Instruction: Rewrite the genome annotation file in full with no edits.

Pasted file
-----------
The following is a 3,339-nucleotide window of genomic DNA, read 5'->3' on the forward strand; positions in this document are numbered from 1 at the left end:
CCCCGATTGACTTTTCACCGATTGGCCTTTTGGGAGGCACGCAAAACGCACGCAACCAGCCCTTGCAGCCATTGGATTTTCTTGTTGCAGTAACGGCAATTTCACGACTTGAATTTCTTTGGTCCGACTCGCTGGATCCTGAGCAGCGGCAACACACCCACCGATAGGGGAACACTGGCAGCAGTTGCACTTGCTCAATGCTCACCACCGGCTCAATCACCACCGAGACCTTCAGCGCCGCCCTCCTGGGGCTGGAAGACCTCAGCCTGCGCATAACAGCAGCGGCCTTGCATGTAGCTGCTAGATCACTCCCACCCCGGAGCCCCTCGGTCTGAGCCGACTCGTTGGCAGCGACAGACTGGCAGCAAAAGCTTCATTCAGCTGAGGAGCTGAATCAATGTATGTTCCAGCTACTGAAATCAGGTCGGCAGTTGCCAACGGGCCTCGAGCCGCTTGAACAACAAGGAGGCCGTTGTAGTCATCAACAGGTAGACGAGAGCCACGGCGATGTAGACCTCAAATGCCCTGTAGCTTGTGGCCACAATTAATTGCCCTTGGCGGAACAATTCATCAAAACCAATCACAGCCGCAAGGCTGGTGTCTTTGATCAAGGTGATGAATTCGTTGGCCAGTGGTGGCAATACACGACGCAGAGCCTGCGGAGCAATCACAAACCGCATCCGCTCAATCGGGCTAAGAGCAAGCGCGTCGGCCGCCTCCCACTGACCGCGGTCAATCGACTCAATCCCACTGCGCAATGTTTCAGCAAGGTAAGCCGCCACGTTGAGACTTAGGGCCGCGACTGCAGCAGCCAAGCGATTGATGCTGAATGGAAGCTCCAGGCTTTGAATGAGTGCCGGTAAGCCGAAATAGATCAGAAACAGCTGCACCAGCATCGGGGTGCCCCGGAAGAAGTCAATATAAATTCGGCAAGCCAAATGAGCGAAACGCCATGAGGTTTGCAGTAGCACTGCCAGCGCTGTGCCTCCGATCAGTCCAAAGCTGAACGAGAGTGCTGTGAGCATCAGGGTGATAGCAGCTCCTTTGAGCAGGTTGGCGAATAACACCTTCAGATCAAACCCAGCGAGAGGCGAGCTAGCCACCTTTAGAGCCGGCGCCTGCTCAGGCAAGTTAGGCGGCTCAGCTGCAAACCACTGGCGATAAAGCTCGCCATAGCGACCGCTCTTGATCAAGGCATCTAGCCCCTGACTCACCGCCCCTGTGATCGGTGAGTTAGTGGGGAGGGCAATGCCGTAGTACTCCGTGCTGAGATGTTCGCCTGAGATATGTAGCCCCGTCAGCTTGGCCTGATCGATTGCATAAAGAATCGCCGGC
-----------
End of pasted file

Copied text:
The following is a 3,339-nucleotide window of genomic DNA, read 5'->3' on the forward strand; positions in this document are numbered from 1 at the left end:
CCCCGATTGACTTTTCACCGATTGGCCTTTTGGGAGGCACGCAAAACGCACGCAACCAGCCCTTGCAGCCATTGGATTTTCTTGTTGCAGTAACGGCAATTTCACGACTTGAATTTCTTTGGTCCGACTCGCTGGATCCTGAGCAGCGGCAACACACCCACCGATAGGGGAACACTGGCAGCAGTTGCACTTGCTCAATGCTCACCACCGGCTCAATCACCACCGAGACCTTCAGCGCCGCCCTCCTGGGGCTGGAAGACCTCAGCCTGCGCATAACAGCAGCGGCCTTGCATGTAGCTGCTAGATCACTCCCACCCCGGAGCCCCTCGGTCTGAGCCGACTCGTTGGCAGCGACAGACTGGCAGCAAAAGCTTCATTCAGCTGAGGAGCTGAATCAATGTATGTTCCAGCTACTGAAATCAGGTCGGCAGTTGCCAACGGGCCTCGAGCCGCTTGAACAACAAGGAGGCCGTTGTAGTCATCAACAGGTAGACGAGAGCCACGGCGATGTAGACCTCAAATGCCCTGTAGCTTGTGGCCACAATTAATTGCCCTTGGCGGAACAATTCATCAAAACCAATCACAGCCGCAAGGCTGGTGTCTTTGATCAAGGTGATGAATTCGTTGGCCAGTGGTGGCAATACACGACGCAGAGCCTGCGGAGCAATCACAAACCGCATCCGCTCAATCGGGCTAAGAGCAAGCGCGTCGGCCGCCTCCCACTGACCGCGGTCAATCGACTCAATCCCACTGCGCAATGTTTCAGCAAGGTAAGCCGCCACGTTGAGACTTAGGGCCGCGACTGCAGCAGCCAAGCGATTGATGCTGAATGGAAGCTCCAGGCTTTGAATGAGTGCCGGTAAGCCGAAATAGATCAGAAACAGCTGCACCAGCATCGGGGTGCCCCGGAAGAAGTCAATATAAATTCGGCAAGCCAAATGAGCGAAACGCCATGAGGTTTGCAGTAGCACTGCCAGCGCTGTGCCTCCGATCAGTCCAAAGCTGAACGAGAGTGCTGTGAGCATCAGGGTGATAGCAGCTCCTTTGAGCAGGTTGGCGAATAACACCTTCAGATCAAACCCAGCGAGAGGCGAGCTAGCCACCTTTAGAGCCGGCGCCTGCTCAGGCAAGTTAGGCGGCTCAGCTGCAAACCACTGGCGATAAAGCTCGCCATAGCGACCGCTCTTGATCAAGGCATCTAGCCCCTGACTCACCGCCCCTGTGATCGGTGAGTTAGTGGGGAGGGCAATGCCGTAGTACTCCGTGCTGAGATGTTCGCCTGAGATATGTAGCCCCGTCAGCTTGGCCTGATCGATTGCATAAAGAATCGCCGGC